I'm not quite sure what makes you think one government group doing what all the others are doing in different ways is un-american? It seems quite the American fashion now for a small handful to dictate behavior for a nation.

Re:No, it is very American (1, Flamebait)

saihung (19097) | about a year ago | (#43911873)

The IRS decides that only groups with leftist names can be considered non-profits.

Except that isn't what happened. None of those groups were actually denied non-profit status. Meanwhile, when the Bush-era IRS did exactly the same thing to "leftist" groups, none of the current batch of tea bag imbeciles cared in the least. Sod 'em, they deserved the extra scrutiny. After all, they're all just astroturfers funded by the Koch brothers anyway.

while attempting to limit in any was possible U.S. citizen ownership and carrying of firearms.

Oh, I see my mistake. You're stupid. Whoops, never mind.

Re:No, it is very American (1, Informative)

_Sharp'r_ (649297) | about a year ago | (#43911969)

None of those groups were actually denied non-profit status

Having your tax exempt status held up for years while they hassle you any way they can think of, asking for donor lists, copies of everything you publish, everyone who's ever worked for or with you, any other groups you associate with, etc... so that you can be discouraged from doing anything and your efforts can be delayed beyond election dates is a total abuse of power. Especially while similar, but left-wing groups are sailing through and other Obama-related groups are getting special treatment with approval times measured in a few days to get fast tracked to the head of the agency and approved for retroactive tax exempt status back years instead of fined for never applying, but claiming it.

The bias and abuses of power are practically endless. Here's comprehensive coverage from the TaxProf [typepad.com] .

Look, when even Jon Stewart is making fun of the IRS and their "being audited" [thedailyshow.com] , you know it's bad.

Re:It is obvious. (1)

drinkypoo (153816) | about a year ago | (#43910661)

Can we please take this power away from these few individuals and at least tie it up in bureaucratic red tape so we can build an industry to lobby for its control later on before we miss this golden opportunity...

it's a bummer for the USA, but space projects will just move to africa or brazil or some other place more equatorial.

Re:It is obvious. (0)

Anonymous Coward | about a year ago | (#43915085)

It isn't just a few, it's all of them. You make it sound like a 'few' clerks, or a 'few' flunky managers, run the country. Bad news for ya. Nothing gets done unless the bosses say so. Nothing gets undone unless the bosses say so. Period. End of story. The government is corrupt and until high level people are held accountable it will become more corrupt not less. Do you see anyone being held accountable? No, wake up, they are promoting all these mid-level people involved with every scandals to seal off the people at the top.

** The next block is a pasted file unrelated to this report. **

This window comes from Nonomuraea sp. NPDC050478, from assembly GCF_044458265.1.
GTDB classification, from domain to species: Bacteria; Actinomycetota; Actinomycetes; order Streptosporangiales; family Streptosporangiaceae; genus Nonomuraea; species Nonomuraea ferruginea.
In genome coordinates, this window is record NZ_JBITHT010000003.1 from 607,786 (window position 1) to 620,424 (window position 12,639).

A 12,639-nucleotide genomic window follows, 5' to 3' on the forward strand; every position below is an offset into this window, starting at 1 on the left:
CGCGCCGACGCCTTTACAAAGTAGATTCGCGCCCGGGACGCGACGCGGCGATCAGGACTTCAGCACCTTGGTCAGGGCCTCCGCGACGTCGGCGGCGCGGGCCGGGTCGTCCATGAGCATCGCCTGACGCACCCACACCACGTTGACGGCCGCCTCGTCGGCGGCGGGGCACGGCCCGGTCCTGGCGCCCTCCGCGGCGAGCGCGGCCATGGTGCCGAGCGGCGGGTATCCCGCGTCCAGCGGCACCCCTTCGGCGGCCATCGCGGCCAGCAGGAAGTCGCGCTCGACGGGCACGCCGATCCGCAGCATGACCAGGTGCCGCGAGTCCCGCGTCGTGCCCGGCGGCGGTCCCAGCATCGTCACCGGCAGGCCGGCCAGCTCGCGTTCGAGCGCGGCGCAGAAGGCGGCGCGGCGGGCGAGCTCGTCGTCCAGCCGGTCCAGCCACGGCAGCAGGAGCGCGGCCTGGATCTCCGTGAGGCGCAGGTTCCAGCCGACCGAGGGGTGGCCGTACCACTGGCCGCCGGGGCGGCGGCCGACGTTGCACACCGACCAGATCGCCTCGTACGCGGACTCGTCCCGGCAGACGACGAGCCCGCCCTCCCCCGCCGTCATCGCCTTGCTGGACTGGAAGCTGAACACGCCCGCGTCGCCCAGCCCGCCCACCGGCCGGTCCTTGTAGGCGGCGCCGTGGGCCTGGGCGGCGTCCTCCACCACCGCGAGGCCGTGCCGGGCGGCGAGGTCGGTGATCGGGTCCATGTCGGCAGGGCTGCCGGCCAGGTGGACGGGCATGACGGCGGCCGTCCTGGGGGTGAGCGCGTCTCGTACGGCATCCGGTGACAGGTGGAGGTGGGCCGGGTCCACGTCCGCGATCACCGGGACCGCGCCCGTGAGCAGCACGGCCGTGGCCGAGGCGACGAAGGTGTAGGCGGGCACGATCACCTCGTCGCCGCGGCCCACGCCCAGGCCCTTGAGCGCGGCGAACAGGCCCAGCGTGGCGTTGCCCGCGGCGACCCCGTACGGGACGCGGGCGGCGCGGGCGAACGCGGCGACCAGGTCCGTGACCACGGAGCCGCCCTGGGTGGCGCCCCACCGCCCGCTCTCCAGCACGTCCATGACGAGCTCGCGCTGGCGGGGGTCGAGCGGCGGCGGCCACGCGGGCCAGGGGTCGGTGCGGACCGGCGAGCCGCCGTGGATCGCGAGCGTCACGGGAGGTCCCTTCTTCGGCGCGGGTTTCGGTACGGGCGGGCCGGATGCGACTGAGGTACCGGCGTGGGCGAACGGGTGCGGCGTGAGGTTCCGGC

Virgin Intergalactic (4, Interesting)

intermodal (534361) | about a year ago | (#43907831)

Does this mean Virgin Intergalactic will be offshoring their operation, like what happened with RSA when the government pressured them on crypto?

Re:Virgin Intergalactic (2)

houstonbofh (602064) | about a year ago | (#43907943)

No doubt. Belize and the Yucatan would work very well. The hard part will be getting the research and data out now, unless it was stored offshore to begin with.

Re:Virgin Intergalactic (3, Interesting)

intermodal (534361) | about a year ago | (#43908037)

This is presently just a proposed rule. If Branson moves quickly, he can do whatever he pleases within the present rules.

Re:Virgin Intergalactic (1)

Anonymous Coward | about a year ago | (#43908055)

No, it means they couldn't off-shore.

The vehicles are all designed and built in the US and couldn't be legally exported without a license. The plans for them couldn't be exported. The engineers couldn't even talk to any none US citizen about them. This could cause real problems for Virgin even if they fly only in the US, since they are a UK company.

Unless they started completely over and designed and built a vehicle entirely outside the US, they would need an (expensive and time consuming) export license. Virgin might have the resources for it, but XCOR would likely be up the creek.

Re:Virgin Intergalactic (1)

intermodal (534361) | about a year ago | (#43908083)

This is a proposal at this point, not an active rule. If I were Branson, I'd get moving.

Re:Virgin Intergalactic (3, Interesting)

Anonymous Coward | about a year ago | (#43909081)

SpaceShip One is just a starter proposal - all he ever wants out of it is to cover his costs.

When you really start getting tourism going you're going to need something bigger. Something like SKYLON...which IS 100% British...

http://www.reactionengines.co.uk/space_skylon.html

Re:Virgin Intergalactic (2)

Hadlock (143607) | about a year ago | (#43909143)

SpaceX was founded in 2002. In 10 years they had designed and built two different rockets (Falcon 1, Falcon 9) and three (soon to be four) different production revisions of their engine. Their total R&D cost was under a billion dollars.
 
Given what's known about SpaceX's manufacturing techniques it's not at all implausible that Mexico or Brazil would start up their own state sponsored orbital company. The rest of BRIC (Brazil, Russia, India, China) already have their own highly active space programs. India should have a man in space no later than 2020.